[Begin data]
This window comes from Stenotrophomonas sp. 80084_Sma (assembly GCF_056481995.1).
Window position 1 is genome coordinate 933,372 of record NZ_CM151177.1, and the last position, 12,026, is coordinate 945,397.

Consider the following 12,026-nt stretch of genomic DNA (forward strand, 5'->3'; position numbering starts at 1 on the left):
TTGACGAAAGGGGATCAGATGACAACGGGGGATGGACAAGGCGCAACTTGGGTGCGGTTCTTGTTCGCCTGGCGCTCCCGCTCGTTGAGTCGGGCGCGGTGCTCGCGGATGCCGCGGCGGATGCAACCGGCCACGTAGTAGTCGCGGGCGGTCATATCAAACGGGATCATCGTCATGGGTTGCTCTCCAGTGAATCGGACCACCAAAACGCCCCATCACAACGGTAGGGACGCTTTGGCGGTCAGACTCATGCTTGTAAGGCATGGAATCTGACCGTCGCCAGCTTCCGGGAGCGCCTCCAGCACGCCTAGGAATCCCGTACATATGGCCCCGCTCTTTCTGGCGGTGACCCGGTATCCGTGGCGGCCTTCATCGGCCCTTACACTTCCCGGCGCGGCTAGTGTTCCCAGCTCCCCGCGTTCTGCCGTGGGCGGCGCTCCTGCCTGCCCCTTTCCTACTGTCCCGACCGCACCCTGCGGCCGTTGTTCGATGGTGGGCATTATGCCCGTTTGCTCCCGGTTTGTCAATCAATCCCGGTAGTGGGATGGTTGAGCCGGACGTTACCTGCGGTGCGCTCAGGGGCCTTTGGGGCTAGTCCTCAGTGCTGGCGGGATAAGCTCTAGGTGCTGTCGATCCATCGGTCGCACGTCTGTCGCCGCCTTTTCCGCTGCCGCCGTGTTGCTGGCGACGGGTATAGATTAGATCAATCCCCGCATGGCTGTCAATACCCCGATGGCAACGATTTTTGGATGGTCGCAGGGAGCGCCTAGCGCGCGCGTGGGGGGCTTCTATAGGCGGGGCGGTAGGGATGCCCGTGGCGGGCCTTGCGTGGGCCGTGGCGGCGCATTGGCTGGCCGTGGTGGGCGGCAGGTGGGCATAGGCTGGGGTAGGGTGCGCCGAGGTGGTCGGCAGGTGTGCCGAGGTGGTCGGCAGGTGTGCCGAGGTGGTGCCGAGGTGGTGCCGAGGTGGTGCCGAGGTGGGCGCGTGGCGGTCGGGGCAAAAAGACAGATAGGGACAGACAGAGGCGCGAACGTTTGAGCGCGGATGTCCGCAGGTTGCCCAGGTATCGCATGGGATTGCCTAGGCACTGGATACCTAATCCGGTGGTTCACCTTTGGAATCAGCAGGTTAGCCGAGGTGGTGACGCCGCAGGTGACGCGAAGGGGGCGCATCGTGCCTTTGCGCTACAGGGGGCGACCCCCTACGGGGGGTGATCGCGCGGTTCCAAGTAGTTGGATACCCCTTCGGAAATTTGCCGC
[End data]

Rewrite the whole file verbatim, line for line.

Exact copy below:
This window comes from Stenotrophomonas sp. 80084_Sma (assembly GCF_056481995.1).
Window position 1 is genome coordinate 933,372 of record NZ_CM151177.1, and the last position, 12,026, is coordinate 945,397.

Consider the following 12,026-nt stretch of genomic DNA (forward strand, 5'->3'; position numbering starts at 1 on the left):
TTGACGAAAGGGGATCAGATGACAACGGGGGATGGACAAGGCGCAACTTGGGTGCGGTTCTTGTTCGCCTGGCGCTCCCGCTCGTTGAGTCGGGCGCGGTGCTCGCGGATGCCGCGGCGGATGCAACCGGCCACGTAGTAGTCGCGGGCGGTCATATCAAACGGGATCATCGTCATGGGTTGCTCTCCAGTGAATCGGACCACCAAAACGCCCCATCACAACGGTAGGGACGCTTTGGCGGTCAGACTCATGCTTGTAAGGCATGGAATCTGACCGTCGCCAGCTTCCGGGAGCGCCTCCAGCACGCCTAGGAATCCCGTACATATGGCCCCGCTCTTTCTGGCGGTGACCCGGTATCCGTGGCGGCCTTCATCGGCCCTTACACTTCCCGGCGCGGCTAGTGTTCCCAGCTCCCCGCGTTCTGCCGTGGGCGGCGCTCCTGCCTGCCCCTTTCCTACTGTCCCGACCGCACCCTGCGGCCGTTGTTCGATGGTGGGCATTATGCCCGTTTGCTCCCGGTTTGTCAATCAATCCCGGTAGTGGGATGGTTGAGCCGGACGTTACCTGCGGTGCGCTCAGGGGCCTTTGGGGCTAGTCCTCAGTGCTGGCGGGATAAGCTCTAGGTGCTGTCGATCCATCGGTCGCACGTCTGTCGCCGCCTTTTCCGCTGCCGCCGTGTTGCTGGCGACGGGTATAGATTAGATCAATCCCCGCATGGCTGTCAATACCCCGATGGCAACGATTTTTGGATGGTCGCAGGGAGCGCCTAGCGCGCGCGTGGGGGGCTTCTATAGGCGGGGCGGTAGGGATGCCCGTGGCGGGCCTTGCGTGGGCCGTGGCGGCGCATTGGCTGGCCGTGGTGGGCGGCAGGTGGGCATAGGCTGGGGTAGGGTGCGCCGAGGTGGTCGGCAGGTGTGCCGAGGTGGTCGGCAGGTGTGCCGAGGTGGTGCCGAGGTGGTGCCGAGGTGGTGCCGAGGTGGGCGCGTGGCGGTCGGGGCAAAAAGACAGATAGGGACAGACAGAGGCGCGAACGTTTGAGCGCGGATGTCCGCAGGTTGCCCAGGTATCGCATGGGATTGCCTAGGCACTGGATACCTAATCCGGTGGTTCACCTTTGGAATCAGCAGGTTAGCCGAGGTGGTGACGCCGCAGGTGACGCGAAGGGGGCGCATCGTGCCTTTGCGCTACAGGGGGCGACCCCCTACGGGGGGTGATCGCGCGGTTCCAAGTAGTTGGATACCCCTTCGGAAATTTGCCGC